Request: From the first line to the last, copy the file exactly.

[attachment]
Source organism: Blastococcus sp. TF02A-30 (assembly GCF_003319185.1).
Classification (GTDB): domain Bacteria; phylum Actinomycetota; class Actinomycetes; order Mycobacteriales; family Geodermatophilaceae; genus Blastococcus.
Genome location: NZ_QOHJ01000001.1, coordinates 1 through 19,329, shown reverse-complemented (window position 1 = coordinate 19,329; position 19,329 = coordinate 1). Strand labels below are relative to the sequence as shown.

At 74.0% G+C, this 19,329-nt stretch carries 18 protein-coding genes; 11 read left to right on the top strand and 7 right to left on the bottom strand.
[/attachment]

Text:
Source organism: Blastococcus sp. TF02A-30 (assembly GCF_003319185.1).
Classification (GTDB): domain Bacteria; phylum Actinomycetota; class Actinomycetes; order Mycobacteriales; family Geodermatophilaceae; genus Blastococcus.
Genome location: NZ_QOHJ01000001.1, coordinates 1 through 19,329, shown reverse-complemented (window position 1 = coordinate 19,329; position 19,329 = coordinate 1). Strand labels below are relative to the sequence as shown.

At 74.0% G+C, this 19,329-nt stretch carries 18 protein-coding genes; 11 read left to right on the top strand and 7 right to left on the bottom strand.